We have Civil Aviation Safety and Security Oversight Agency (CASSOA), yet we have seen aircrafts crushing from time to time. A performance audit of such institution will bring to the fore what is actually happening. If it is viable as an institution under EAC, or it should be done away with.

We have the East African Kiswahili Commission (EAKC) located in Zanzibar. We recently saw Uganda adopting Kiswahili as a national language and also directing that the language should be taught in primary and secondary schools. But that may not be all. Performance audit will shed light on these institutions, and the report submitted will be able to guide on the next course of action.

Ogutu: South Sudan, which is your country and one that has made it possible for you to serve in this capacity in the EAC has had challenges satisfying her financial obligations according to the EAC Treaty that she signed. As we speak, there are reports that South Sudan has arrears in excess of $49 million. Don’t you think this now puts you in a pretty awkward situation?

Amb. Wondu: My appeal to the government of South Sudan is that it should honor this obligation, pay up so that I can move around with dignity. As the chairperson of the Audit Commission I will be moving around the various countries on official duty. It will be a little awkward for me to make audit queries only for me to be reminded that my country has not paid up.

What I must tell the people of South Sudan and EAC is that there has been a demonstrated political goodwill by President Salva Kiir. In the recent past Finance Ministry released $100 million for payment of the obligations.

On July 8, 2022, EAC Secretary General Peter Mathuki, the EALA Speaker and some South Sudan members came to see the President, and through that alone we can see a serious commitment from the political side of the country.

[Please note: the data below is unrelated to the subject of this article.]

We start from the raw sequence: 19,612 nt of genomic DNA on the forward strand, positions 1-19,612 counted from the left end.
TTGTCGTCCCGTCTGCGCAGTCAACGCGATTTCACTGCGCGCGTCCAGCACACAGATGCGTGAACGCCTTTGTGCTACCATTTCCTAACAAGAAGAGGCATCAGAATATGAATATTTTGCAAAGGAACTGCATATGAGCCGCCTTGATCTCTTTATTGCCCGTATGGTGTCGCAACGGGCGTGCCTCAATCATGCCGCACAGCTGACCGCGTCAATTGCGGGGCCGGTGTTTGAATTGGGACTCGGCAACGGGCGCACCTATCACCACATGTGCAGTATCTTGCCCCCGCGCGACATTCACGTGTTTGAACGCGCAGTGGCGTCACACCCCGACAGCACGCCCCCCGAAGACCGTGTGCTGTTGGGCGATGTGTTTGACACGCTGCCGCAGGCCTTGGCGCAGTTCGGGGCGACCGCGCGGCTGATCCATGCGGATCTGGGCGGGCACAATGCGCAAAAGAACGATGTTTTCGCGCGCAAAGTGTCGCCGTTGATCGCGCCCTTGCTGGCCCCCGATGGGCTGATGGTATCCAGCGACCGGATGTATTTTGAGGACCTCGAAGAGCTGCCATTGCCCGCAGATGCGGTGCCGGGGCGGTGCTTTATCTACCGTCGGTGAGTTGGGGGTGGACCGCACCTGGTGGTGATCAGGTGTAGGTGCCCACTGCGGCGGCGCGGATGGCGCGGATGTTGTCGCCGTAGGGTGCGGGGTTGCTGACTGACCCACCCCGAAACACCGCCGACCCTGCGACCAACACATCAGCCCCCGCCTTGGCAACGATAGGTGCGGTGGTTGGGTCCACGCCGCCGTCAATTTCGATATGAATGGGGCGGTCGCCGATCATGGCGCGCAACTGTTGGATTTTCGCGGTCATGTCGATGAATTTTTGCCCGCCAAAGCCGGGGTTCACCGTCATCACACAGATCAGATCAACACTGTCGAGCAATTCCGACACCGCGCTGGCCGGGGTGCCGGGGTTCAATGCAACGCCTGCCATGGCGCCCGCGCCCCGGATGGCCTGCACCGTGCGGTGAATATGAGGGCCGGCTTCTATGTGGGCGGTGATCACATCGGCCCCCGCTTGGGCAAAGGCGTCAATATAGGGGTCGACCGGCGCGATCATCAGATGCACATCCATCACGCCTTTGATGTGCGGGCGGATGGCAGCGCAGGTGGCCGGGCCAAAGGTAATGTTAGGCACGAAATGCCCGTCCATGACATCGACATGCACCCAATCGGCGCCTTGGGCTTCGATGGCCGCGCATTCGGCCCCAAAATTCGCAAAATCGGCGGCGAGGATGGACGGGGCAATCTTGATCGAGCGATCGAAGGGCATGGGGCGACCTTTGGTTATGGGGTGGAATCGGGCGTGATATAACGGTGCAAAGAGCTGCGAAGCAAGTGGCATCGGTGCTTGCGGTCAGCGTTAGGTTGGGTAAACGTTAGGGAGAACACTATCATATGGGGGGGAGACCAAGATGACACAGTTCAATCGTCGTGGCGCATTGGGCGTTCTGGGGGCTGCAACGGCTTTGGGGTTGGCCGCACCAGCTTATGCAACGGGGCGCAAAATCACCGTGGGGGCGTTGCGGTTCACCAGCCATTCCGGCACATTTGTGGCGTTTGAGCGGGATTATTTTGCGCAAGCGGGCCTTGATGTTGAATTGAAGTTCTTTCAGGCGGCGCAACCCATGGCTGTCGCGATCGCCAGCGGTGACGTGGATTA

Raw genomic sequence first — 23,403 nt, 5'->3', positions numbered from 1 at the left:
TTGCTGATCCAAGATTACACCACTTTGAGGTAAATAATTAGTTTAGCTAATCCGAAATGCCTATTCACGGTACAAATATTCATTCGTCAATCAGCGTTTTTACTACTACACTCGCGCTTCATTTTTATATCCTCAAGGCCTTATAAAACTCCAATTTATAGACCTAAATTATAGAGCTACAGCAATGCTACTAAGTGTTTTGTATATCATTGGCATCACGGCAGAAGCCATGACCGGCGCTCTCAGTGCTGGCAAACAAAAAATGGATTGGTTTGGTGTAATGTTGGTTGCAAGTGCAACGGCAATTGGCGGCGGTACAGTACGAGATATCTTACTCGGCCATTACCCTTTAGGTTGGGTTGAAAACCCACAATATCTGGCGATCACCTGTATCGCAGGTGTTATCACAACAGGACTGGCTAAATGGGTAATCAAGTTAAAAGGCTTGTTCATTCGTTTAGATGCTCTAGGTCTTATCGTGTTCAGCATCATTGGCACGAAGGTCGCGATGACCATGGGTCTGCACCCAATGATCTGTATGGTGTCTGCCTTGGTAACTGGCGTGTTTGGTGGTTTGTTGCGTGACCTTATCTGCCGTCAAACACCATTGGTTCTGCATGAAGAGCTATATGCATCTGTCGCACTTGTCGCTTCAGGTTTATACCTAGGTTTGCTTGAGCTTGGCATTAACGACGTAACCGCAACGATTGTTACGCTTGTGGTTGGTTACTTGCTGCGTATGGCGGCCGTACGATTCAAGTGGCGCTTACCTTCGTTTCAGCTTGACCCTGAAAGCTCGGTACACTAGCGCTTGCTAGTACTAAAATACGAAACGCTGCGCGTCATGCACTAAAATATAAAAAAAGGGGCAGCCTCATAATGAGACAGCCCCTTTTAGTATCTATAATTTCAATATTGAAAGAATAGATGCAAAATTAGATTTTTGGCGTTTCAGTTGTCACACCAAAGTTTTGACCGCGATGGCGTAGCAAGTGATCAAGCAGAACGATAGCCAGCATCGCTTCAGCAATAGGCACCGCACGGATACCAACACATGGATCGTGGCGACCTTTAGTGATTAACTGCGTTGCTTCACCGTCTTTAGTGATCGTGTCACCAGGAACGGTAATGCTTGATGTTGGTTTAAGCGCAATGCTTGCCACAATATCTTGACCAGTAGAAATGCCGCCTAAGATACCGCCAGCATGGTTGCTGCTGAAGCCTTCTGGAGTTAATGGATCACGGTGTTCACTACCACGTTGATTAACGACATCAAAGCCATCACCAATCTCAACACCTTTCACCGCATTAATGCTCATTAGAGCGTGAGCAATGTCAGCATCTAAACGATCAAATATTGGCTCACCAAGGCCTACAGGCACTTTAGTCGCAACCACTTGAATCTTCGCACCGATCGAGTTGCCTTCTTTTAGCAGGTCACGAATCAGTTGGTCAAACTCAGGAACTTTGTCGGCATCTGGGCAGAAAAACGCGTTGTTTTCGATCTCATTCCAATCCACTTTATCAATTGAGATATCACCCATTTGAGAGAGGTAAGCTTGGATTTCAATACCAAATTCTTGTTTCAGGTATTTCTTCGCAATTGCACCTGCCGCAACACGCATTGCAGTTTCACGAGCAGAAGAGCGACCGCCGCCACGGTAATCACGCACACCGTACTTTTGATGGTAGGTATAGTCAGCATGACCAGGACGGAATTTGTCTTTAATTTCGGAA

This is a clear indication that everything else will fall into place.

Ogutu: You have decried failure of cooperation by various government entities whenever you are conducting audit into their business accounts. In your compliance audit of the accounts of 2% and 3% share of net oil revenue of the oil producing states and communities, Bank of South Sudan for instance did not avail accounts of oil producing states. Is this still a serious challenge?

Amb. Wondu: What troubles me at heart is our management, or mismanagement of resources. And here I mean the various aspects of it. On the revenue side, there is very little clarity on how the revenues are used. National Audit Chamber’s work is to audit and make our findings public. But we need reliable information to execute this. In most instances, that cooperation lacks. This frustrates the work of the Chamber no doubt and the outcome can never be conclusive.

Ogutu: In every audit, whenever you give a report, you indicate recommendations that need to be taken, as well as the gaps that you established in the course of your investigations that require the input of other agencies like the police. Do you see follow ups after you have submitted your reports?

Amb. Wondu: In an ideal situation, we would expect other institutions of the government to come in act. After the audit report with the recommendations and the gaps identified during the process, the implementation goes back to the executive, police CID anti-corruption commission and any other relevant body to check on the issues raised in the audit report.

The law divides responsibility. We can only play our part and leave other tasks to relevant institutions.

Ogutu: Where do you see EAC in the future?

Amb. Wondu: I want to see East Africa where there will be free movement of people and goods not just on paper, but on the ground as well. You can imagine somebody required to have a visa to move from Nimule (South Sudan side of the border) to Atyak (right across the border on the Ugandan side).

South Sudan does not have a robust manufacturing sector as we speak. But that does not mean we do not have the potential. I must tell our people that we have lots of opportunities. We can become ‘Ukraine’ and produce honey, fish and even meat products for export. With proper livestock management (where the cattle are produced scientifically) we can have exportable products to the region and beyond. And we already have a market as the East Africa to start with.